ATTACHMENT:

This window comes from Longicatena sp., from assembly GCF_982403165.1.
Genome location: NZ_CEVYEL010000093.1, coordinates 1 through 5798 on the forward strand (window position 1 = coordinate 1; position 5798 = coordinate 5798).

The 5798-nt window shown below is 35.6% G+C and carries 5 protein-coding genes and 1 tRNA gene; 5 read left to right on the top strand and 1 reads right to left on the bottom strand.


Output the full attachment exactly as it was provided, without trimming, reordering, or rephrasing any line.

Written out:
This window comes from Longicatena sp., from assembly GCF_982403165.1.
Genome location: NZ_CEVYEL010000093.1, coordinates 1 through 5798 on the forward strand (window position 1 = coordinate 1; position 5798 = coordinate 5798).

The 5798-nt window shown below is 35.6% G+C and carries 5 protein-coding genes and 1 tRNA gene; 5 read left to right on the top strand and 1 reads right to left on the bottom strand.